On a former shipping wharf in greater Amsterdam, a pair of giggling blonde girls are not following the rules. They run wild over the old industrial estate grounds, clambering over a truckbed in the sunlight, reading a dinosaur book on the floor in the middle of a techno concert at night. Some people call ADM a vegan squat, but you can’t call these happy little girls squatters. They were born here. This is a village.
The oldest child born here is already 18. Last weekend, ADM celebrated its birthday with the annual ADM Festival, Amsterdam’s Burning Man. Burning Man is an annual arts festival in the Nevada desert. Participants construct an entire city in the sand, and take it all down like a theater set at the end of the festival. But unlike Burning Man’s ethereal summer experiment in Black Rock City that regularly draws over 50,000 participants, the radical life experiment that is ADM doesn’t disappear after a week. The kindred places and festivals share, however, the core message that you don’t have to be so obedient all the time. Another world is possible.
Indeed, that world used to be closer to mainstream — for the world’s first city of sin. Just a generation ago, Amsterdam was a squat city. Then, authorities realized they could make money criminalizing individual squatters while taking over abandoned buildings themselves. Five years after a sea change in Dutch squatting law, the city is down from five-figure squatters in the 1980s, to less than two dozen squats today. Riots followed the criminalization of Dutch squatting culture, but the state won the battle. By their very nature, squatters tend to lack the organization and goal orientation necessary to beat a concerted state power grab. Squatting is a celebration of decentralized power and the creative magic of unplanned play.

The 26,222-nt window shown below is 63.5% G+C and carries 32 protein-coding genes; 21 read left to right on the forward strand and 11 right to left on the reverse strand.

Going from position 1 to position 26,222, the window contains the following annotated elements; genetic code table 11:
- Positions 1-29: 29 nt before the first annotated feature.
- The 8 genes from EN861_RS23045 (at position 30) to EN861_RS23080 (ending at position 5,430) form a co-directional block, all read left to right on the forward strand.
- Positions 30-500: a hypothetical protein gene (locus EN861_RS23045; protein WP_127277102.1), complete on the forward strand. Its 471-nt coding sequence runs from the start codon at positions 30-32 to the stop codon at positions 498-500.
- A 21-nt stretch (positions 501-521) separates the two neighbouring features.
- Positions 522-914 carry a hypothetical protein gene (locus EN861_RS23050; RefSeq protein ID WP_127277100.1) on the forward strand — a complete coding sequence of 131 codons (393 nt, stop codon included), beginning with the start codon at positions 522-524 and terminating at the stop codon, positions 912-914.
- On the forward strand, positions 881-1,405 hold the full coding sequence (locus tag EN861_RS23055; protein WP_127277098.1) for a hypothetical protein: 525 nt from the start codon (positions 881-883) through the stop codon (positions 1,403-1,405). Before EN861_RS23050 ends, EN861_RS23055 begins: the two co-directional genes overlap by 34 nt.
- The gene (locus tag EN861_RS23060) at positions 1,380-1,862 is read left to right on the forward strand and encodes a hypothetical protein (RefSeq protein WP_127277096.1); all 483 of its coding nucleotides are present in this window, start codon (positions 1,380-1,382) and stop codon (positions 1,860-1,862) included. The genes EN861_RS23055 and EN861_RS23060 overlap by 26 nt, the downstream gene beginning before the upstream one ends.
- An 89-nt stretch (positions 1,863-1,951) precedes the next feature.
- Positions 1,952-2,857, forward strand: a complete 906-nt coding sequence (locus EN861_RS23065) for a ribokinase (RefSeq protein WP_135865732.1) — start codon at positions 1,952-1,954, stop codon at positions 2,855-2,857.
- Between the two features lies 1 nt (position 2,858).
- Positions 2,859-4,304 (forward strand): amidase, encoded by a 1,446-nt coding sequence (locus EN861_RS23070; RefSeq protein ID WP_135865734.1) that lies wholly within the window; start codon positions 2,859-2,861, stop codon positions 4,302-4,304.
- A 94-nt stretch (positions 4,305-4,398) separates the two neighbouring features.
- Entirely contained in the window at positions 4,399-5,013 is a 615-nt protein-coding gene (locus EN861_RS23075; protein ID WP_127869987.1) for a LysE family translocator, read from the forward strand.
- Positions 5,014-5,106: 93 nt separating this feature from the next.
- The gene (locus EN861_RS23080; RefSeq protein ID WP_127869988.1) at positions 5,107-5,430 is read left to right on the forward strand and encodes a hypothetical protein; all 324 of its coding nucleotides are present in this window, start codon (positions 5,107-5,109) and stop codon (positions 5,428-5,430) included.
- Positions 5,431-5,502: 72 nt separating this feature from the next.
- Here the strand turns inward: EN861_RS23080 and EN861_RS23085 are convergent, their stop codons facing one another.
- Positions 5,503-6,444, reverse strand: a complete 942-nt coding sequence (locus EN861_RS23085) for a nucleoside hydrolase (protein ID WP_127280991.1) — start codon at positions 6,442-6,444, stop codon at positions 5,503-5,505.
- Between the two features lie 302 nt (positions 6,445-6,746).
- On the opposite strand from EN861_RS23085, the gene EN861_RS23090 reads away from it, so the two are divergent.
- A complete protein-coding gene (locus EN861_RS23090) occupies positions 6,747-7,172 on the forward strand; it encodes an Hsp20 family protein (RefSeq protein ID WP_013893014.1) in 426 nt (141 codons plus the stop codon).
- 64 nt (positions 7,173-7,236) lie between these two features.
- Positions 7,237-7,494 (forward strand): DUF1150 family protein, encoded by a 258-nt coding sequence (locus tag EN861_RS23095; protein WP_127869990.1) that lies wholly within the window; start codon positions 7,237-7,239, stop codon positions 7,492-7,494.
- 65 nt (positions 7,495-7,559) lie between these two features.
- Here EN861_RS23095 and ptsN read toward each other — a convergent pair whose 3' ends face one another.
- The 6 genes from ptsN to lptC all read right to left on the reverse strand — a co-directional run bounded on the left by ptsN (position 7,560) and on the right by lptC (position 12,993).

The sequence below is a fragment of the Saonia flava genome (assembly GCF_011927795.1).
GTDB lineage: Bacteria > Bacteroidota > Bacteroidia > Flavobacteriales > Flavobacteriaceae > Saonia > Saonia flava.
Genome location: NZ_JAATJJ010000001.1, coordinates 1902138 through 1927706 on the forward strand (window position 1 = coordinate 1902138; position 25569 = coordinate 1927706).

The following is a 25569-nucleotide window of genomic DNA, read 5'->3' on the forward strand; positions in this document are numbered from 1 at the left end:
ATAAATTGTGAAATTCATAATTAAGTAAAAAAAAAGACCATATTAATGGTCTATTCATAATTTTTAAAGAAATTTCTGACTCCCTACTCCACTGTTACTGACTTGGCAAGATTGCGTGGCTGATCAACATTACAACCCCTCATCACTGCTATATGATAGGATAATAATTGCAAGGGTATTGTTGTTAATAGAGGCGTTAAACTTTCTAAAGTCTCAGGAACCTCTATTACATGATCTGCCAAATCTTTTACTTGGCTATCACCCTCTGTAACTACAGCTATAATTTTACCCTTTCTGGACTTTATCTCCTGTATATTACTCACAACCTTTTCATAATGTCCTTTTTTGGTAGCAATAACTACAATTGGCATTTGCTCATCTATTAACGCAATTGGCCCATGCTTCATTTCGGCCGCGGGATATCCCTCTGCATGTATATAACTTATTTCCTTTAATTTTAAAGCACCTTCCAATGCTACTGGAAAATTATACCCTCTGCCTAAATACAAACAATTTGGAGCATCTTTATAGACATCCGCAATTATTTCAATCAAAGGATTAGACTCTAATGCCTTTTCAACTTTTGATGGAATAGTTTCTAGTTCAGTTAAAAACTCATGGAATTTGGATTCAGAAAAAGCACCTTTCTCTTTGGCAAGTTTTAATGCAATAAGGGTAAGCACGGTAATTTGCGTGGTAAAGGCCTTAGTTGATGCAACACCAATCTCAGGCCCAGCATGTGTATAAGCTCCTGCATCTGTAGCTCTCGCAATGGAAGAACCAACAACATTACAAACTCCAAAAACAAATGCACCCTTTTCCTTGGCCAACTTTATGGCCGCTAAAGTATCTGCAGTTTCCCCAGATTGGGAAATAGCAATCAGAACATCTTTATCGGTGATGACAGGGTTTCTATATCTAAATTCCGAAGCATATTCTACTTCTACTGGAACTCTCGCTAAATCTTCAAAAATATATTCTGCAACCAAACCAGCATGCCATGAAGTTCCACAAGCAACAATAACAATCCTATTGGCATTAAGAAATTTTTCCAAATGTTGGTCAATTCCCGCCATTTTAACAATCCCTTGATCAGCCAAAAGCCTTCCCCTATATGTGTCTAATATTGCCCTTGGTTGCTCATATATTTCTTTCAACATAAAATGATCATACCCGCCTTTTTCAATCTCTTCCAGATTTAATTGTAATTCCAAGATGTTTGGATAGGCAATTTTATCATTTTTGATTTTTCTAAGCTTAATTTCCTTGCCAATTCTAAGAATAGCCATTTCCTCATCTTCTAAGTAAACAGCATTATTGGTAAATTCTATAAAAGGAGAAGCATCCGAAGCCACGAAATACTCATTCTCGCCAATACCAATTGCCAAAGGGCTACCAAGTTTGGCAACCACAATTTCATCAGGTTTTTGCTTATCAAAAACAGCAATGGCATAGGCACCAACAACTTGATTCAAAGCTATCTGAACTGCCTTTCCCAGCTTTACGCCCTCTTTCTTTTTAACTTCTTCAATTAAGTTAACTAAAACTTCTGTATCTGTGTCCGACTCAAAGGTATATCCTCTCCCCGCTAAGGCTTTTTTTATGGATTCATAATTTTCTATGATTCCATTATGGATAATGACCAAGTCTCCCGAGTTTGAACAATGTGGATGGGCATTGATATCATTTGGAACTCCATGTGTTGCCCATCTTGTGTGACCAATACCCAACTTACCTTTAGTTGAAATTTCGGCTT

The first wave of ADM squatters arrived after the Amsterdam Drydock Company declared bankruptcy and abandoned the old ship-building site in 1985. Today’s residents are part of the second wave. By their lights, they moved in legally under a recently changed Dutch squatting law that provided for legal occupancy in a place that hadn’t been used for a year. But instead of taking an abandoned house, office building, or warehouse like squatters normally do, they took a whole former industrial estate. The property has a beautiful waterfront with houseboats bobbing, wooded areas with rainbow wildflowers, and wide, open spaces ideal for building big fires, mutant vehicles, and friendship.
There’s one exception to the openness. When the second wave of ADMers took occupancy, they sent a letter to the city instructing anyone who had a problem with that to take it up with their lawyers. Dutch pawnbroker and real estate dealer Bertus “Bulldozer” Lüske had other ideas.